Planning is key when it comes to family business matters

The unprecedented events of the past six months have presented family businesses with immense challenges.

While many North West companies have demonstrated significant resilience amid the current economic uncertainties — the rapidly changing economic climate has been a wake-up call for business leaders looking towards the future.

In our latest roundtable in partnership with Alexander & Co, Beyond Corporate and McAllister Family Law, we heard from leading family businesses across the region on how they are preparing for the future of their family business while also leaving a legacy for future generations.

In attendance were John McCaffery, Partner, Alexander & Co; Matt Fleetwood, CEO, Beyond Corporate; Fiona Wood, Partner, McAlister Family Law; Matthew Hall, Butlers Farmhouse Cheeses; Antony Bennett, Managing Director, Barry Bennett; Jonathan Kane, CEO, Kane International; Emma Guy, Director of sales operation, Aqueous; Jonathon Seddon, CEO, Seddon; alongside Sue Howorth and Dave Clarkson, co-founders, The Family Business Community.

Antony Bennett, Managing Director at Barry Bennett, a leading supplier of DSA equipment throughout the UK, took over the family business when his dad Barry retired last year having founded the business 51 years ago.

Talking about the future, he said: “We have four businesses, and my son has now come into one of those, while I lead the main business. As to whether he wants to take over from me one day, we are yet to see because he may want to, or he may not.

“You do get to a stage where you start thinking how long am I going to do this? Do I sell and hand the money down or keep going?

“It is about looking at the future and looking and what that holds.

“A lot of our work is government funded. Most of our work comes from the Disability Student Allowance and if the government decided to change policy or remove that funding from students to institutions such as universities, then that will have a devastating impact on our main business.

“I am thinking about that long-term all the time as those changes will have a bigger impact on the future of the business in the next few years as it could mean that I need to sell up.”

Seddon Construction has been operating for 125 years and Jonathan Seddon is the latest generation at the helm.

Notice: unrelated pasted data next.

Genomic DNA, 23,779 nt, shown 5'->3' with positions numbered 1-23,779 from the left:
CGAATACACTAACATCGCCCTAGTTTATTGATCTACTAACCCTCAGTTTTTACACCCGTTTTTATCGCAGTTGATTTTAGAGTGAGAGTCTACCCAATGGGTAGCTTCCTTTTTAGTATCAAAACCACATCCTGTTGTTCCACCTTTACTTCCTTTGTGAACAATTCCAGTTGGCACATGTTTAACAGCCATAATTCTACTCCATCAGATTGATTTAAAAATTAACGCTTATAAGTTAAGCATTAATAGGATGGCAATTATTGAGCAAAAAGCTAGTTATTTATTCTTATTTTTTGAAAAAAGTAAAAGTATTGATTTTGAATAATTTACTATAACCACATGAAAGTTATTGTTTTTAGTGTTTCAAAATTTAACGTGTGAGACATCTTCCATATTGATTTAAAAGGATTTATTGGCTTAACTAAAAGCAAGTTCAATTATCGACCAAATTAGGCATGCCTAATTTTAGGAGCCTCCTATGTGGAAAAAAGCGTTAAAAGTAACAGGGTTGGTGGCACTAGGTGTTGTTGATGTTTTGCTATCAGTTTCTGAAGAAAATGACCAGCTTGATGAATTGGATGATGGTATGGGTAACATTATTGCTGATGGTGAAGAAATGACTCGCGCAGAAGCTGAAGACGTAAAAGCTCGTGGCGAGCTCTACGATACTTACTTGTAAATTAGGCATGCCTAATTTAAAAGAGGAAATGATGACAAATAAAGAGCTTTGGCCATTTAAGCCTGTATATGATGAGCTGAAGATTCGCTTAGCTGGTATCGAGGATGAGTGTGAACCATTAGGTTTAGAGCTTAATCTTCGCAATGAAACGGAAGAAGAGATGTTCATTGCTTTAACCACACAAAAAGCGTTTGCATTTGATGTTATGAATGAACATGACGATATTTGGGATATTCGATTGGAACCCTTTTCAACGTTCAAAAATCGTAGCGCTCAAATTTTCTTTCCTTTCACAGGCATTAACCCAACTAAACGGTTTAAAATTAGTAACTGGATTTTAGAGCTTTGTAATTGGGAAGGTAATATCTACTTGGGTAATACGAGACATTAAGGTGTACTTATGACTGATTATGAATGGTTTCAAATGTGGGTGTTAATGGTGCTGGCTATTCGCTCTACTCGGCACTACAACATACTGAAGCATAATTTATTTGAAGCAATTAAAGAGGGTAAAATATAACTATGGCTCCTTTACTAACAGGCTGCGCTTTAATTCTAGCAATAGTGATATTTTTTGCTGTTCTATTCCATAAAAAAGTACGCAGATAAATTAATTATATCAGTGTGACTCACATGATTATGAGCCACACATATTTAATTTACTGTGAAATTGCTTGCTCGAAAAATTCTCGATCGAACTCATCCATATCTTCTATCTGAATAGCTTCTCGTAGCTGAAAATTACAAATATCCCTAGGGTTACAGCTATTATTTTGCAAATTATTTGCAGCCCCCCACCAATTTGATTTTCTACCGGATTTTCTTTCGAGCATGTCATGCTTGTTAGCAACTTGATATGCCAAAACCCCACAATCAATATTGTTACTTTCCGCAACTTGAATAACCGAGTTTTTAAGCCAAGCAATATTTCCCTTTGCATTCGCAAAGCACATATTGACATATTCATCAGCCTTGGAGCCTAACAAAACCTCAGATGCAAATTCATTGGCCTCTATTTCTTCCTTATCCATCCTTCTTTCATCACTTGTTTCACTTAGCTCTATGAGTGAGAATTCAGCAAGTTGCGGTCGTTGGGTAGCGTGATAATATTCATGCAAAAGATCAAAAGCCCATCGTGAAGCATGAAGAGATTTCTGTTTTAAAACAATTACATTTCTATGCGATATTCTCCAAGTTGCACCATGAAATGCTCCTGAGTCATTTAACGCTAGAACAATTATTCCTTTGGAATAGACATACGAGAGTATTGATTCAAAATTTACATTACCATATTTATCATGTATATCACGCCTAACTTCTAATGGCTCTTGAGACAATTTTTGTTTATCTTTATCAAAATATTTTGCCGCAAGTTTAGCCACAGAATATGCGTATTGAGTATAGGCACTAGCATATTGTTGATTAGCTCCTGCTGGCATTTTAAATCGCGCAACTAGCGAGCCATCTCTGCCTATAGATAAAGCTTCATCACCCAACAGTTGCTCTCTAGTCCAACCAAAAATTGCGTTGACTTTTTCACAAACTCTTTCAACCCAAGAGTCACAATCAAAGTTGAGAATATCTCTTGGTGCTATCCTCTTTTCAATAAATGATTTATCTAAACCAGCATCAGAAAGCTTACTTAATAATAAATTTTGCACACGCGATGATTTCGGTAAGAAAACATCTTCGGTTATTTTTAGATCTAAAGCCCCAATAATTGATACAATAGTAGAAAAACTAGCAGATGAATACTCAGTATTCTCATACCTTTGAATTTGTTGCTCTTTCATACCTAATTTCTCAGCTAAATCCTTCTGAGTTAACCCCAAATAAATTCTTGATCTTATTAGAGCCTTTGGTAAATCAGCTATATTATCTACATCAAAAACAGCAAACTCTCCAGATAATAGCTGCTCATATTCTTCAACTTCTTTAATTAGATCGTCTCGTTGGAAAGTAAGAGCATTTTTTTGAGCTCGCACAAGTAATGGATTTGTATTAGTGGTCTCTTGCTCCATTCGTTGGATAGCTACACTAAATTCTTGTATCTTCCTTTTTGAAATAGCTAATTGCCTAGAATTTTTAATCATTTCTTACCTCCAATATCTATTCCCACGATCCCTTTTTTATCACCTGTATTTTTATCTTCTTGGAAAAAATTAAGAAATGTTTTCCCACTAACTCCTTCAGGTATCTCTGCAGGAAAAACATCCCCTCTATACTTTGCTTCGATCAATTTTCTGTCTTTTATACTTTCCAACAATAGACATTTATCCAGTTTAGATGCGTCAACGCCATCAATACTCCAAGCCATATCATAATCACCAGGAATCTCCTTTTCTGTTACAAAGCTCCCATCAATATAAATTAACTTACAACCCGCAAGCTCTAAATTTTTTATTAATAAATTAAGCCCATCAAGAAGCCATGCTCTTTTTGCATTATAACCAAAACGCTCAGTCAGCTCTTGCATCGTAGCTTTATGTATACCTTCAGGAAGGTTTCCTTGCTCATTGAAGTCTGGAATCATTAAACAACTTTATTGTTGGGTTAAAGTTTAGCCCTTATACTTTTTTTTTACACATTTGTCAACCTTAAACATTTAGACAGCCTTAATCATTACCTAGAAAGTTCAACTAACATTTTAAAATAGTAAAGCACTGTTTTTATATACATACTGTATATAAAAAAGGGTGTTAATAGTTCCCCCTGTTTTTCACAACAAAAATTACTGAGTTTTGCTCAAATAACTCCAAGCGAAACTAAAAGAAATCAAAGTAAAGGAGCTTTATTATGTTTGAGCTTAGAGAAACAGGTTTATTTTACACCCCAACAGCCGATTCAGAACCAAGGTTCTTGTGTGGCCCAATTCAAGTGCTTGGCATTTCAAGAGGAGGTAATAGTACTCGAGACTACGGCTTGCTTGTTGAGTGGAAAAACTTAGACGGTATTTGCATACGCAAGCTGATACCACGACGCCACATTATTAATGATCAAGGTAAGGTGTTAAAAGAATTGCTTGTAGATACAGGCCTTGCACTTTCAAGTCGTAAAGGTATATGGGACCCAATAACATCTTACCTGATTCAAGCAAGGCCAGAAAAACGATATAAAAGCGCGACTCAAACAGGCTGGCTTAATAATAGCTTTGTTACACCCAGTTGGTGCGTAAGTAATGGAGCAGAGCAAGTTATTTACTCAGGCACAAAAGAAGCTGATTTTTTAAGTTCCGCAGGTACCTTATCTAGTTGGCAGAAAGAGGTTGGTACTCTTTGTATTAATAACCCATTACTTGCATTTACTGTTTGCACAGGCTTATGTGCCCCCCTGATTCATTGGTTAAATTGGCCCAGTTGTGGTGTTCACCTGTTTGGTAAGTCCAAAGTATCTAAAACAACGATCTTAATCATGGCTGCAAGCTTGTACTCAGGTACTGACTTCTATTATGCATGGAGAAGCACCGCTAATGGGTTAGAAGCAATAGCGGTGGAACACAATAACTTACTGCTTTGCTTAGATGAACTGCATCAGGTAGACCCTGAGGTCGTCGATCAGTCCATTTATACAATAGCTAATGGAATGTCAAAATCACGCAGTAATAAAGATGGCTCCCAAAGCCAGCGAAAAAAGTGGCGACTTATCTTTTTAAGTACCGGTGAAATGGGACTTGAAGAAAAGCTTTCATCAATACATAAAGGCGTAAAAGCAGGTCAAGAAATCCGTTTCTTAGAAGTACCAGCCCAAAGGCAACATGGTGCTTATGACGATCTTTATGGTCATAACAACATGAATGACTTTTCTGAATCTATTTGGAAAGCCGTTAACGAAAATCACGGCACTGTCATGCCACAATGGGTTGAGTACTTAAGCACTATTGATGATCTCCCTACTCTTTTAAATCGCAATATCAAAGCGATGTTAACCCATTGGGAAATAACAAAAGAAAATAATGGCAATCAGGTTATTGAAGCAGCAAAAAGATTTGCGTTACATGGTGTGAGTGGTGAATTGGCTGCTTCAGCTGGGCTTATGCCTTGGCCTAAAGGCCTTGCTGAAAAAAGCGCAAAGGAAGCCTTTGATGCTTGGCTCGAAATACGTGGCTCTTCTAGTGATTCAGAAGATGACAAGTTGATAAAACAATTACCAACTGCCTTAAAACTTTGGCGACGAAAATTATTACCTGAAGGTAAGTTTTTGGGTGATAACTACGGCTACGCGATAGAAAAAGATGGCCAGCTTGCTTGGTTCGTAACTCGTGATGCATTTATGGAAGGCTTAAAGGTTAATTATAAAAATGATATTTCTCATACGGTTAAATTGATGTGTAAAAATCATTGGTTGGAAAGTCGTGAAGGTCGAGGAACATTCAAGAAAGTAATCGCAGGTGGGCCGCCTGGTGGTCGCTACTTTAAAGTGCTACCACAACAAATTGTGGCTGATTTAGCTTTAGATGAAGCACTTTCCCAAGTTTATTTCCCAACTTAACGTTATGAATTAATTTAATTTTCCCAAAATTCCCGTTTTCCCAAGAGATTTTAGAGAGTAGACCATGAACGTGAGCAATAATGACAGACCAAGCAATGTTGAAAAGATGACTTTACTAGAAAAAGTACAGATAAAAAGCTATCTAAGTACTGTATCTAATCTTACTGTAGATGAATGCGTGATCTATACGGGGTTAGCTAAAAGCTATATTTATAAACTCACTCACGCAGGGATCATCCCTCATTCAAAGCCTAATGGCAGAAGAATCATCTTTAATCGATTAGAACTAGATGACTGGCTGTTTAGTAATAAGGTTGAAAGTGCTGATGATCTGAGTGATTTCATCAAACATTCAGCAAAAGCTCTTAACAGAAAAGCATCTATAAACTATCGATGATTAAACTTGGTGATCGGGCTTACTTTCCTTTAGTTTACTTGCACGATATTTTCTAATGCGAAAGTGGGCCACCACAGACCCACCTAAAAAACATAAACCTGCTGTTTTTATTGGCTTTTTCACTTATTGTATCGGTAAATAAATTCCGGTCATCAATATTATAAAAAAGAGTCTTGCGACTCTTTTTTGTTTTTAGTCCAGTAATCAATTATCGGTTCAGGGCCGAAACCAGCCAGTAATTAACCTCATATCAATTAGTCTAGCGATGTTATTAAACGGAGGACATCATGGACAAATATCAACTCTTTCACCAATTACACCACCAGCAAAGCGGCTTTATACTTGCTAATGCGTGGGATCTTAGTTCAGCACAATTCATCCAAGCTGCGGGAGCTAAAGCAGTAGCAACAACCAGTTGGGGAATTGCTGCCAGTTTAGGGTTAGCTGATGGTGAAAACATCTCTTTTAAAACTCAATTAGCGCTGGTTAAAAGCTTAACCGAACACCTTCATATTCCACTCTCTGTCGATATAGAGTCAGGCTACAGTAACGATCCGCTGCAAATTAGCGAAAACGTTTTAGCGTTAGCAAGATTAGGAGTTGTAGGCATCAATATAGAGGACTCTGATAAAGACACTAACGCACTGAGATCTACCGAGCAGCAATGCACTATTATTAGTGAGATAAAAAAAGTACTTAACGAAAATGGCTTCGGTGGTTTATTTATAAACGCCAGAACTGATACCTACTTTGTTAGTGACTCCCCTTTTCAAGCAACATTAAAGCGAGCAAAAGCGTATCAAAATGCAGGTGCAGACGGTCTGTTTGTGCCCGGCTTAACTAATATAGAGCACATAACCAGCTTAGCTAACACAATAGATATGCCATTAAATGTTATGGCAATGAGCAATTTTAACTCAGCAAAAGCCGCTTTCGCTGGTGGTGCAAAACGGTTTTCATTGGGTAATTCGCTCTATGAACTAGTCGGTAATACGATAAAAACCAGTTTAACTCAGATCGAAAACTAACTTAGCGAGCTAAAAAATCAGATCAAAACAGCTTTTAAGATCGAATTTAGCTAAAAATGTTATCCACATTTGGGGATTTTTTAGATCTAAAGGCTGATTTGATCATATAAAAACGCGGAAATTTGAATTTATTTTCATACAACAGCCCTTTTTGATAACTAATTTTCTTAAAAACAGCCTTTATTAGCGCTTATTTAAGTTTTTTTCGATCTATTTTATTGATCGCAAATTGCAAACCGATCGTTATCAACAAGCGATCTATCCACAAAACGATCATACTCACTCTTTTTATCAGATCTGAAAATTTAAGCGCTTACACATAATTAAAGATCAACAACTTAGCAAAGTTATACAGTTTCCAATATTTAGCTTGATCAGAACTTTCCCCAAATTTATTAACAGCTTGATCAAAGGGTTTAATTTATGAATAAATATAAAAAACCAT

The original Seddon Group was split into three businesses in 2012 with ownership passed down to Jonathan, his sister Nicola, and his brother Jamie.

Jonathan said the company took all the right steps to ensure a smooth split of the business, starting with the engagement of a family business adviser.

He said: “Our success relied on all three families remaining within the business with aligned goals and working together as one.

“We were able to do it because the business didn’t have any debt. We didn’t sit around a table with lawyers and accountants about how we were going to split our balance sheet, we trusted that we can.

“What we didn’t have prior to doing that, and what we have now, is a family rule book, family council, reserved matters and so on that makes us all accountable for our actions.”

He added: “We have created a workplace culture and values that we also follow because we have 700 people, and our behaviour also matters.”

Matthew Hall is fourth generation owner of Butlers Farmhouse Cheeses, which he bought into 10-years ago alongside his brother Daniel.

Matthew said it has taken a few years to work through a change of dynamics when he and his brother decided to lead the business.

He said: “We had a whole group of people who were in their 50s and who have also been with my parent’s team for 30 years and had a whole heap of experience, and then came in and started working alongside them, and that created a strange dynamic at first.

“But we have moved on from that and we are now going forward with a strong culture. So, we are on the next stage of growth and focusing on that.

“We’re also aware the next stage down probably won’t keep going into cousins so, at some stage, we will split again, and have one entity that works for Daniel and one entity that works for me and we will keep going down the first and second generation route, but as one entrepreneurial family.”

Jonathan Kane, CEO of Kane International, a manufacturer and supplier of hand-held exhaust emissions testers, commented that even with the best planning in place for future growth and succession, leaders must be realistic about change.